The recent activity in property portfolio trades in Ireland has highlighted the lack of attention given to the registering of title deeds by lenders during the boom and this has led to significant problems when it comes to carrying out verifications on behalf of the potential portfolio purchasers.
In some cases it has been shown that solicitors, who acted for both lender and purchaser in the property transaction, haven’t registered the lenders interest in the title correctly. However, a bigger issue is the fact that for one reason or another, the lender is not in possession of the deeds at all and only becomes aware of this situation when the loans are being sold.
There are many reasons why this situation arose against the background of a record number of property transactions during the boom. The system was put under serious strain, with the need to ensure that the transaction closed in a timely fashion leading to a serious backlog in registering the deeds. And, of course, lenders did not give this issue the priority it deserved as they were focussed on driving volumes.
A number of high profile fraud cases involving solicitors in the early 2000’s brought these issues to the fore and a major exercise was undertaken by lenders to ensure that their interests were registered correctly. In addition, the advent of title insurance helped to give comfort that the issue was under control. However, these initiatives did nothing to ensure that the title deeds were in the safe possession of the lender and could be readily accessed when required.
Compounding the problem was the fact that most lenders outsourced the storage of title deeds to third parties and were, therefore, reliant on these third parties management controls to ensure that they were being managed correctly.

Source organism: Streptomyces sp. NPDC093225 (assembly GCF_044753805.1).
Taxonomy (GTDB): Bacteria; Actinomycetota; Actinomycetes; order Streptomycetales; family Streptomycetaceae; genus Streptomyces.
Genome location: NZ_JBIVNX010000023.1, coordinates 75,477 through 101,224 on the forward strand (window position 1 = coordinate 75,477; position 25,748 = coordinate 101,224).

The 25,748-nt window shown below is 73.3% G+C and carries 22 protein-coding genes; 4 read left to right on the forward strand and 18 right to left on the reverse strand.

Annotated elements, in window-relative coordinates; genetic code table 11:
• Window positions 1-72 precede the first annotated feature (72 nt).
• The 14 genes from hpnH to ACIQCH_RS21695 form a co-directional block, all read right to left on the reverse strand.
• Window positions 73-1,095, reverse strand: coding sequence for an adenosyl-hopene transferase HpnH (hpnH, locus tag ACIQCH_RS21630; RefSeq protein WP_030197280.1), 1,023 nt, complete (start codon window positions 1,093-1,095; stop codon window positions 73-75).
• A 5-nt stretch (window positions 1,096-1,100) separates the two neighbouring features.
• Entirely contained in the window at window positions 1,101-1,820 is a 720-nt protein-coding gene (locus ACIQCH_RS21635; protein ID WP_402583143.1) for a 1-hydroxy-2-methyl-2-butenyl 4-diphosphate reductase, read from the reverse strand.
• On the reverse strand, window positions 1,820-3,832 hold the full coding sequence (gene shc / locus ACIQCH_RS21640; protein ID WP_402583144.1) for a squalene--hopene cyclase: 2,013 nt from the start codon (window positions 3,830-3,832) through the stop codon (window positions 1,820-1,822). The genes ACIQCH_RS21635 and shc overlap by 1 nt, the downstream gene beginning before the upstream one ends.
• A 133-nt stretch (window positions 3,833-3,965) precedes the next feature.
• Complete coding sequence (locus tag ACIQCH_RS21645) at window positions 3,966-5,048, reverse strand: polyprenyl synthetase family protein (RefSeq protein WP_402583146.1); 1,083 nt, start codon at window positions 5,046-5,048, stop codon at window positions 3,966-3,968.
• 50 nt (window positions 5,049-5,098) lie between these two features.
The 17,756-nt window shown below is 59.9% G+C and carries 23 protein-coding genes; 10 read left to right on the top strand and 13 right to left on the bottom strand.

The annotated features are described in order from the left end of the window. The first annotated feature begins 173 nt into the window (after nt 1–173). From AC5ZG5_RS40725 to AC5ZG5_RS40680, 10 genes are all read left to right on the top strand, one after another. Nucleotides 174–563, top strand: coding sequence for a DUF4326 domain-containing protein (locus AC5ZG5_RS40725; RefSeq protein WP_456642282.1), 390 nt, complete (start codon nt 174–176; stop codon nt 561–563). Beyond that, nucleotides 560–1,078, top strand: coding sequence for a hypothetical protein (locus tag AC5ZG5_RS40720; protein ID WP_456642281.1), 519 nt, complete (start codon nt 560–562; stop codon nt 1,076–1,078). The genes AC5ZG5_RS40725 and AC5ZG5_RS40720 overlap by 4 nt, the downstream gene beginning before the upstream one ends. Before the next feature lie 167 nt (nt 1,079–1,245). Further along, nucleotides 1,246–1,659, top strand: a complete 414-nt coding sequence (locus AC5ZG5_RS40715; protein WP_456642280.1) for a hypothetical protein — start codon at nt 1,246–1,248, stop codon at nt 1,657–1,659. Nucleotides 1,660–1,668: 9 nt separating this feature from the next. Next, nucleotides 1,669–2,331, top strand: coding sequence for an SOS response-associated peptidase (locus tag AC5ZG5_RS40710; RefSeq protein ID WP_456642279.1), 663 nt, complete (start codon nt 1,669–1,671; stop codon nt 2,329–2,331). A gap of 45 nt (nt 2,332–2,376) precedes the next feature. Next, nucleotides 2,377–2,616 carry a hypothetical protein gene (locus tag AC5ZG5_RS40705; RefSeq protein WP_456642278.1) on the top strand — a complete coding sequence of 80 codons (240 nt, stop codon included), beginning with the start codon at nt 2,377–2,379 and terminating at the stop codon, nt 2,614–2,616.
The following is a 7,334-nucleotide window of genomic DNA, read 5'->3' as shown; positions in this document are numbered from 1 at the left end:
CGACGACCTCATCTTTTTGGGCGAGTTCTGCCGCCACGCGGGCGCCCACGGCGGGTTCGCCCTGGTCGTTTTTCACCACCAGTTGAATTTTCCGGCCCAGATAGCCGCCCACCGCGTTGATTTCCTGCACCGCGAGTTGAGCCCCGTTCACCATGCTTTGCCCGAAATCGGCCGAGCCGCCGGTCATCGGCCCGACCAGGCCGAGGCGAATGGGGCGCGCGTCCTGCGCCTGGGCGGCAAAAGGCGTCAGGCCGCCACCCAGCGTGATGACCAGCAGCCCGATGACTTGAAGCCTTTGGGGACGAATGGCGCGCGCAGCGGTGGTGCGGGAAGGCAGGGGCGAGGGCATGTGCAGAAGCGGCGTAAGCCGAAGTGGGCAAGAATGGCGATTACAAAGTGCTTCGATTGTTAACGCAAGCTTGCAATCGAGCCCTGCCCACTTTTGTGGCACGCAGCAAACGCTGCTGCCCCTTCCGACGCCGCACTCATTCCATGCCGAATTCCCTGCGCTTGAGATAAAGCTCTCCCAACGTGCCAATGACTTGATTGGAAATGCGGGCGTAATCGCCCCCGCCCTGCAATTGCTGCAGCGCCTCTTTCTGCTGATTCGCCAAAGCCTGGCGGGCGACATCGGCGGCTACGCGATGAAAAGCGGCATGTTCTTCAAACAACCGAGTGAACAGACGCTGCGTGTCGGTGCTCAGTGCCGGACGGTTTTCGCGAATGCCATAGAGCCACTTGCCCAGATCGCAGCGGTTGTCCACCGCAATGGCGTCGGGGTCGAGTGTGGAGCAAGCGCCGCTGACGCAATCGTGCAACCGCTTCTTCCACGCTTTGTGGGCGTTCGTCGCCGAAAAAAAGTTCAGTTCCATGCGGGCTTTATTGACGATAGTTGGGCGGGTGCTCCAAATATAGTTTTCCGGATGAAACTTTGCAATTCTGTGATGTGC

However, recent due diligence exercises undertaken by Rockstead has discovered that in many cases these controls have not proved reliable and have led to problems in locating the relevant deeds. We have seen examples where deeds have never been received since completion, or have been lost and the lender is simply not aware of the issue. We have also found problems with legal title and some evidence of fraud. The most basic of systems control could have mitigated or solved most of these issues.
As a result, we have built a new, specific service – ‘Remediation of Title Deeds’ and are working with recent purchasers of portfolios to report on missing information or lost deeds packs. This work includes following up with solicitors, title deed insurers and other interested parties to discover the whereabouts of the deeds and to ensure their safe return to the purchaser.
Where we find the title deeds are defective or lost, we can work with our local solicitors to rectify these issues and give more comfort to the purchaser. In addition, we will look closely at the management controls employed by lenders or outsourced parties and recommend any improvements that are required, to ensure this important area gets the focus it deserves in future.